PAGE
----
Tags

Type your tag names separated by a space and hit enter

Veterinary students' attitudes on One Health: implications for curriculum development at veterinary colleges.
J Vet Med Educ. 2013 Spring; 40(1):58-62.JV

Abstract

One Health knowledge has been identified by the North American Veterinary Medical Education Consortium (NAVMEC) as a core competency for all graduating veterinarians. Many veterinary colleges, however, are still in the preliminary stages of exploring how best to incorporate One Health principles into their existing curricula. In February 2012, we conducted a survey among second to fourth-year Professional Veterinary Medicine (PVM) students at the Colorado State University College of Veterinary Medicine and Biomedical Sciences to assess One Health needs and attitudes. Out of 407 students, 93 (22.9%) completed the survey. Although 74.2% of respondents were very or somewhat familiar with the One Health Initiative, only 34.4% reported some level of involvement with One Health-related activities. Over 80% of respondents rated the One Health Initiative as very important for public health, wildlife health, and food-animal medicine or surgery; less than 30% rated the One Health Initiative as very important for equine medicine or surgery and small-animal medicine or surgery. The majority of respondents were very interested in educational activities involving inter-disciplinary interactions with both human and ecosystem health professionals. Our findings can help guide the development and implementation of One Health-focused curricula at veterinary colleges.

Authors+Show Affiliations

National Park Service Office of Public Health, Albuquerque, NM, USA. david_wong@nps.govNo affiliation info available

Pub Type(s)

Journal Article

Language

eng

PubMed ID

23475413

Citation

Wong, David, and Lori R. Kogan. "Veterinary Students' Attitudes On One Health: Implications for Curriculum Development at Veterinary Colleges." Journal of Veterinary Medical Education, vol. 40, no. 1, 2013, pp. 58-62.
Wong D, Kogan LR. Veterinary students' attitudes on One Health: implications for curriculum development at veterinary colleges. J Vet Med Educ. 2013;40(1):58-62.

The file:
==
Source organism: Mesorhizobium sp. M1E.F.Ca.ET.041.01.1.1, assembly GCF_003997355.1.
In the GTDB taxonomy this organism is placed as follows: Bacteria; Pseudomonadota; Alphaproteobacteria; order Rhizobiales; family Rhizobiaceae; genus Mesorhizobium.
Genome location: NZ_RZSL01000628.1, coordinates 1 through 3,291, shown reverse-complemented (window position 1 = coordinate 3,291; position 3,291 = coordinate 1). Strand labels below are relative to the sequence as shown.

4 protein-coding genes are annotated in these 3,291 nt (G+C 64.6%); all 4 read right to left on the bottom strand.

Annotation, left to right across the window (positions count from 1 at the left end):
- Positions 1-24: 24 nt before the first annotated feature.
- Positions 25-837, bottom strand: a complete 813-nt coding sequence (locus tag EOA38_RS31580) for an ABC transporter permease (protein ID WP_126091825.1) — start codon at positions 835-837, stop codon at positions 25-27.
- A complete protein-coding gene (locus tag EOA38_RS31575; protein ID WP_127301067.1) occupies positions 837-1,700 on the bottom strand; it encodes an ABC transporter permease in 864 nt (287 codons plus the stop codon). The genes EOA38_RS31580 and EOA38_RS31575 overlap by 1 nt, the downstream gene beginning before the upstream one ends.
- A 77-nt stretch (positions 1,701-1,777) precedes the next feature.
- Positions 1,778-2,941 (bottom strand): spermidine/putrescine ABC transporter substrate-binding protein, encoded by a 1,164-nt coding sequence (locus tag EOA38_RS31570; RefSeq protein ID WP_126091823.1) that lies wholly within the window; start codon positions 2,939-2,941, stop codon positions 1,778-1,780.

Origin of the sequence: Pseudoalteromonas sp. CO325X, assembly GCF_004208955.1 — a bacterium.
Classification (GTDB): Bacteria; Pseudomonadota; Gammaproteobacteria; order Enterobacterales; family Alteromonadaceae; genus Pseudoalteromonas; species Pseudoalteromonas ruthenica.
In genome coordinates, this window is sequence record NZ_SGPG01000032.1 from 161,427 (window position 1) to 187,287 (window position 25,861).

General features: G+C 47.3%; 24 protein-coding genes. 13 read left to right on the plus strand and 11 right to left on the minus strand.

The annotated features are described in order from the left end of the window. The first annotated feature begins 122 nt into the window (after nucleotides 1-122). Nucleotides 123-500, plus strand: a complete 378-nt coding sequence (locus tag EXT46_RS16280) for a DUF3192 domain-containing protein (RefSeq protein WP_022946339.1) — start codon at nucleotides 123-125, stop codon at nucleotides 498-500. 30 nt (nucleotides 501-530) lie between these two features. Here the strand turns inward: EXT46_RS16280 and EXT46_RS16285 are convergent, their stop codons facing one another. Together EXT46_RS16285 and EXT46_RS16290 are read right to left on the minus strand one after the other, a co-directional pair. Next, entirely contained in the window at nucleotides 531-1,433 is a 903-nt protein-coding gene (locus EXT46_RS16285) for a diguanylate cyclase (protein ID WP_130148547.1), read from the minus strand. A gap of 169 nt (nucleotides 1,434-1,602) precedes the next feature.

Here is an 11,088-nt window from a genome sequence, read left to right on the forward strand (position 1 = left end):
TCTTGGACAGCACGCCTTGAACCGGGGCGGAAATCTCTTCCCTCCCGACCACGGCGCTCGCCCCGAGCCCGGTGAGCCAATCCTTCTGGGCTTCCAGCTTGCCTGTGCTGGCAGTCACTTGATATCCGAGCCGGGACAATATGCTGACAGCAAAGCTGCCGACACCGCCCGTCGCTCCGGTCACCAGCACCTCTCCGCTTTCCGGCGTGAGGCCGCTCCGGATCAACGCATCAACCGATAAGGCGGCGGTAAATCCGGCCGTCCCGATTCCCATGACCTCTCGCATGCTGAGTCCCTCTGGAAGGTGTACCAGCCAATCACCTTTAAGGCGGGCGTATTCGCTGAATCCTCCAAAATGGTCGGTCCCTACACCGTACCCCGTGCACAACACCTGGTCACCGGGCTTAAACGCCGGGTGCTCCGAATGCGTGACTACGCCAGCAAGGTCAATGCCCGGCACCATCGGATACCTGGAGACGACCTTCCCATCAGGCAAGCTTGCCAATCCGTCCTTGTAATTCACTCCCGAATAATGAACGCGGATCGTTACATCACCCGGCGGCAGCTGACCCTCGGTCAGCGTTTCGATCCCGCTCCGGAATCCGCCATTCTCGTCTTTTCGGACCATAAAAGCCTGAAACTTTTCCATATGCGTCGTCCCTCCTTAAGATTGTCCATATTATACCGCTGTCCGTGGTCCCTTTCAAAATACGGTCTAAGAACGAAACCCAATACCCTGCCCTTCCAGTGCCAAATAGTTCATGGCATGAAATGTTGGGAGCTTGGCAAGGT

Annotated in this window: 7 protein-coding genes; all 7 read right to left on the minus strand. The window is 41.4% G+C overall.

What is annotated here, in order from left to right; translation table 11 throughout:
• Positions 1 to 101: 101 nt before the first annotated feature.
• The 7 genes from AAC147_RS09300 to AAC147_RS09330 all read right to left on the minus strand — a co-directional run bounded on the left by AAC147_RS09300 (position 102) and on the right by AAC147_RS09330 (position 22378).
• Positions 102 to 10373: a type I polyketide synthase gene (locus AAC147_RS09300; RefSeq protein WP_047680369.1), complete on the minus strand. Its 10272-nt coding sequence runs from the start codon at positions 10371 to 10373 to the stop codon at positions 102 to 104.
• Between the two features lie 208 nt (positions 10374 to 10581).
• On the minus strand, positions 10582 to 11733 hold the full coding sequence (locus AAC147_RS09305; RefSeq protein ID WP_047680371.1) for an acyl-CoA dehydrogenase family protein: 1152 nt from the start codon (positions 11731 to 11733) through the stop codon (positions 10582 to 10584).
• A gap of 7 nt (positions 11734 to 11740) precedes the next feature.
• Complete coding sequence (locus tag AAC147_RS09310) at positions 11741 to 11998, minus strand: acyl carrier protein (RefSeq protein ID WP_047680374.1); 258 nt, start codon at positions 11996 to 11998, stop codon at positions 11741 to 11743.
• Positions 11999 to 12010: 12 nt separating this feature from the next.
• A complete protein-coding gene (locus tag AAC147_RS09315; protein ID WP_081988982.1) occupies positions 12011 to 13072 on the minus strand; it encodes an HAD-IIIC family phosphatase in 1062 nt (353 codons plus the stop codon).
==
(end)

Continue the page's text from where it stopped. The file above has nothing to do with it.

Wong, D., & Kogan, L. R. (2013). Veterinary students' attitudes on One Health: implications for curriculum development at veterinary colleges. Journal of Veterinary Medical Education, 40(1), 58-62. https://doi.org/10.3138/jvme.0612.057R
Wong D, Kogan LR. Veterinary Students' Attitudes On One Health: Implications for Curriculum Development at Veterinary Colleges. J Vet Med Educ. 2013;40(1):58-62. PubMed PMID: 23475413.
* Article titles in AMA citation format should be in sentence-case
TY - JOUR T1 - Veterinary students' attitudes on One Health: implications for curriculum development at veterinary colleges. AU - Wong,David, AU - Kogan,Lori R, PY - 2013/3/12/entrez PY - 2013/3/12/pubmed PY - 2013/6/14/medline SP - 58 EP - 62 JF - Journal of veterinary medical education JO - J Vet Med Educ VL - 40 IS - 1 N2 - One Health knowledge has been identified by the North American Veterinary Medical Education Consortium (NAVMEC) as a core competency for all graduating veterinarians. Many veterinary colleges, however, are still in the preliminary stages of exploring how best to incorporate One Health principles into their existing curricula. In February 2012, we conducted a survey among second to fourth-year Professional Veterinary Medicine (PVM) students at the Colorado State University College of Veterinary Medicine and Biomedical Sciences to assess One Health needs and attitudes. Out of 407 students, 93 (22.9%) completed the survey. Although 74.2% of respondents were very or somewhat familiar with the One Health Initiative, only 34.4% reported some level of involvement with One Health-related activities. Over 80% of respondents rated the One Health Initiative as very important for public health, wildlife health, and food-animal medicine or surgery; less than 30% rated the One Health Initiative as very important for equine medicine or surgery and small-animal medicine or surgery. The majority of respondents were very interested in educational activities involving inter-disciplinary interactions with both human and ecosystem health professionals. Our findings can help guide the development and implementation of One Health-focused curricula at veterinary colleges. SN - 0748-321X UR - https://www.unboundmedicine.com/medline/citation/23475413/Veterinary_students'_attitudes_on_One_Health:_implications_for_curriculum_development_at_veterinary_colleges_ L2 - https://jvme.utpjournals.press/doi/10.3138/jvme.0612.057R?url_ver=Z39.88-2003&rfr_id=ori:rid:crossref.org&rfr_dat=cr_pub=pubmed DB - PRIME DP - Unbound Medicine ER -